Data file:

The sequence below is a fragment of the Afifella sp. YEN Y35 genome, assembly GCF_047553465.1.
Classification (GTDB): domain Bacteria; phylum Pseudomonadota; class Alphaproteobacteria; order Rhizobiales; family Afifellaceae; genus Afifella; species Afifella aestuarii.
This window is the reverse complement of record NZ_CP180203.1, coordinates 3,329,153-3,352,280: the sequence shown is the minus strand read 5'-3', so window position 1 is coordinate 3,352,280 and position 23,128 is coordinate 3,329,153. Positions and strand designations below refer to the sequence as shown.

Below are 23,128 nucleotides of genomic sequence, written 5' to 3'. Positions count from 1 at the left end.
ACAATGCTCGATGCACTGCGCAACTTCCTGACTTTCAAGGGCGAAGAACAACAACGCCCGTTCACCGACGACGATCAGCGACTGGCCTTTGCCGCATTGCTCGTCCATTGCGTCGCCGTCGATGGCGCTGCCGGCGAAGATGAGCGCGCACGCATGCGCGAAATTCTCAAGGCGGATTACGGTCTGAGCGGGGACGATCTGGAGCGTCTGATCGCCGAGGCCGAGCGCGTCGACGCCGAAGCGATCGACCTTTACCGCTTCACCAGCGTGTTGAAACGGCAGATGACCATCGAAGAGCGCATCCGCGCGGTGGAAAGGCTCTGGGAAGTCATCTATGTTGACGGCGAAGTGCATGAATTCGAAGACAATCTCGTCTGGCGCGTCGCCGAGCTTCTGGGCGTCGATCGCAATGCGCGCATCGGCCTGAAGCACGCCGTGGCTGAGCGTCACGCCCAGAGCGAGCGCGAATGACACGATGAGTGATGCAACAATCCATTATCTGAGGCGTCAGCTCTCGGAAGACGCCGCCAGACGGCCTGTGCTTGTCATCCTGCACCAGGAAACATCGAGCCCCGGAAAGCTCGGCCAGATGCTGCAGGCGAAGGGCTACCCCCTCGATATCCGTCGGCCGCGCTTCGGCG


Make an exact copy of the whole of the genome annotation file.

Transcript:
The sequence below is a fragment of the Afifella sp. YEN Y35 genome, assembly GCF_047553465.1.
Classification (GTDB): domain Bacteria; phylum Pseudomonadota; class Alphaproteobacteria; order Rhizobiales; family Afifellaceae; genus Afifella; species Afifella aestuarii.
This window is the reverse complement of record NZ_CP180203.1, coordinates 3,329,153-3,352,280: the sequence shown is the minus strand read 5'-3', so window position 1 is coordinate 3,352,280 and position 23,128 is coordinate 3,329,153. Positions and strand designations below refer to the sequence as shown.

Below are 23,128 nucleotides of genomic sequence, written 5' to 3'. Positions count from 1 at the left end.
ACAATGCTCGATGCACTGCGCAACTTCCTGACTTTCAAGGGCGAAGAACAACAACGCCCGTTCACCGACGACGATCAGCGACTGGCCTTTGCCGCATTGCTCGTCCATTGCGTCGCCGTCGATGGCGCTGCCGGCGAAGATGAGCGCGCACGCATGCGCGAAATTCTCAAGGCGGATTACGGTCTGAGCGGGGACGATCTGGAGCGTCTGATCGCCGAGGCCGAGCGCGTCGACGCCGAAGCGATCGACCTTTACCGCTTCACCAGCGTGTTGAAACGGCAGATGACCATCGAAGAGCGCATCCGCGCGGTGGAAAGGCTCTGGGAAGTCATCTATGTTGACGGCGAAGTGCATGAATTCGAAGACAATCTCGTCTGGCGCGTCGCCGAGCTTCTGGGCGTCGATCGCAATGCGCGCATCGGCCTGAAGCACGCCGTGGCTGAGCGTCACGCCCAGAGCGAGCGCGAATGACACGATGAGTGATGCAACAATCCATTATCTGAGGCGTCAGCTCTCGGAAGACGCCGCCAGACGGCCTGTGCTTGTCATCCTGCACCAGGAAACATCGAGCCCCGGAAAGCTCGGCCAGATGCTGCAGGCGAAGGGCTACCCCCTCGATATCCGTCGGCCGCGCTTCGGCG